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Marijuana, Apathy and Chinese Medicine, Part 1
This article was written in response to the unheeded acceptance of marijuana as a harmless substance that potentially does good when used for the medical relief of pain.
Professional Credentialing and Board Certification: An Ethical Faux Pas
Because of the Affordable Care Act, health care systems are coordinating care through accountable care organizations (ACOs) in order to reduce the cost of care and improve quality of care.
Giving Vets the Care They Deserve
The Department of Veterans Affairs (VA) administers the largest integrated health care system in the United States.
5 Simple Steps to Create an Effective Marketing Calendar
In the educational experience of most healthcare practitioners, business and marketing are overlooked topics.
5 Tips for Using Pinterest to Market Your Practice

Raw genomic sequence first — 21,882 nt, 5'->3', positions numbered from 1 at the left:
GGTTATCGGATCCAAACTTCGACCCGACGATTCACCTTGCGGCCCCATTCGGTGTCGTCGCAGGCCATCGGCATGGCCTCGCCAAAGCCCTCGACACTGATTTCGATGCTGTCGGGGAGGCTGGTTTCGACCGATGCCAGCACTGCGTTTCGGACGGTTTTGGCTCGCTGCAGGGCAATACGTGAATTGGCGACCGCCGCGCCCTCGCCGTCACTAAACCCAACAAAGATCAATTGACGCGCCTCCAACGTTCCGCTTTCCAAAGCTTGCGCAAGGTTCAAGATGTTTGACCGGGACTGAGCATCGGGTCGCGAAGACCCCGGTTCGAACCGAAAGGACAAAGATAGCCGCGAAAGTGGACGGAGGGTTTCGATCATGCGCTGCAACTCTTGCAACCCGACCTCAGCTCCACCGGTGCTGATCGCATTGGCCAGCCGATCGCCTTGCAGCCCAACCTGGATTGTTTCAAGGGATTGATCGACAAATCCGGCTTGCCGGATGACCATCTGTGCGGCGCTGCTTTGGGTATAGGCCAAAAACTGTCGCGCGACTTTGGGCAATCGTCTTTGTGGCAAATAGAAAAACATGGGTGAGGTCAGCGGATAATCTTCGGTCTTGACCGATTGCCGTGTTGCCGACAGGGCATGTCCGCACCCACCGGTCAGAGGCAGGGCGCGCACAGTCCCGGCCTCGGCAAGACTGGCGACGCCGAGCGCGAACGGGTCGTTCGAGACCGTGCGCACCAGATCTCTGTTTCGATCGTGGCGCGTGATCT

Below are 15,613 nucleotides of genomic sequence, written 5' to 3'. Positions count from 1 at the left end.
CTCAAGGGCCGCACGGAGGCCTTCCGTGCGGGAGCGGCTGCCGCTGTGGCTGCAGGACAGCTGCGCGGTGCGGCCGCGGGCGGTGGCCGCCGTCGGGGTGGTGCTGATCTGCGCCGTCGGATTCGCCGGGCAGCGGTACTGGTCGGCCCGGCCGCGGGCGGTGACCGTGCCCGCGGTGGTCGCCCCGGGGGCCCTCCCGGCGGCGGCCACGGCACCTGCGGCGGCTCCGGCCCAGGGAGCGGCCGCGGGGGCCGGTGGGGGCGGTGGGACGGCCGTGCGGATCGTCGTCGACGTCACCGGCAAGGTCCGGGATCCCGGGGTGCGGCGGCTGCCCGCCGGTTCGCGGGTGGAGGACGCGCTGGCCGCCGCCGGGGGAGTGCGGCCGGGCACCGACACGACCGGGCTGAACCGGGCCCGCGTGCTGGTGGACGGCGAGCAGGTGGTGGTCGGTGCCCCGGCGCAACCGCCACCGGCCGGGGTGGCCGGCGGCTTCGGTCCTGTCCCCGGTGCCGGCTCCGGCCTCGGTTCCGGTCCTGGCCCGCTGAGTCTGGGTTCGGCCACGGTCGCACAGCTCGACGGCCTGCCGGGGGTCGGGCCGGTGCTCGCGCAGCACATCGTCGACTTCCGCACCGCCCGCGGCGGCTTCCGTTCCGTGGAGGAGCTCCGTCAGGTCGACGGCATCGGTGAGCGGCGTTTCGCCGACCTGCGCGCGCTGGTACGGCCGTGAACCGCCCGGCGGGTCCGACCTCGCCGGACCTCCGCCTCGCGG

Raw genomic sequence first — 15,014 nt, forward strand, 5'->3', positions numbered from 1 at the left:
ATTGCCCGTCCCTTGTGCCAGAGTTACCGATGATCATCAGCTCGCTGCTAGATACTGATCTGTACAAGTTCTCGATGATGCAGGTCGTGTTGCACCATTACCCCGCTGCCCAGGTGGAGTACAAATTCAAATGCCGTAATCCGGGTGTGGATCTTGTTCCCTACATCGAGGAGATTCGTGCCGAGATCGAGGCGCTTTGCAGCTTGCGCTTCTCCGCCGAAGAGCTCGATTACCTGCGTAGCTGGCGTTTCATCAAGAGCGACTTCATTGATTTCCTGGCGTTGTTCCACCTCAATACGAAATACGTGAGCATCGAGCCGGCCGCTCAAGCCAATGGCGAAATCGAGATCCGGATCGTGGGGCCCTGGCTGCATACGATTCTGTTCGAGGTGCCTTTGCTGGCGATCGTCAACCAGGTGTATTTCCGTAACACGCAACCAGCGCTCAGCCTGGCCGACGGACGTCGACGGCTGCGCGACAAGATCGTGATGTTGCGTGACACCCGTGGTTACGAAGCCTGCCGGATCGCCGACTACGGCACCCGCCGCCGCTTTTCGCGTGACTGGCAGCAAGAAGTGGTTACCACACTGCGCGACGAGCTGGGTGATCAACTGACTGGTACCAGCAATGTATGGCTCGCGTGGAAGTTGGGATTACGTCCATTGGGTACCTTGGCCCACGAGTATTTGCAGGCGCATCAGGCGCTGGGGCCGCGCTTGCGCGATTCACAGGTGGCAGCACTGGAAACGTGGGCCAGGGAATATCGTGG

Pinterest is a very popular, but often under-utilized, social media platform where people can bookmark, or "pin," fun and interesting things from all across the internet.
Integrating Art with Clinical Practice for Patients with PTSD: The Artemis Project
Are you restricted by those one-on-one clinic dynamics? Why not join colleagues and clients in experimental group settings? Three of us volunteered to do just that in Austin on behalf of women veteranss from all branches of the service.
A Poor Choice for Pain Relief
Acetaminophen is the most popular pain reliever in the U.S., accounting for an estimated 27 billion annual doses as of 2009. With 100,000-plus hospital visits a year by users, it's also the most likely to be taken inappropriately.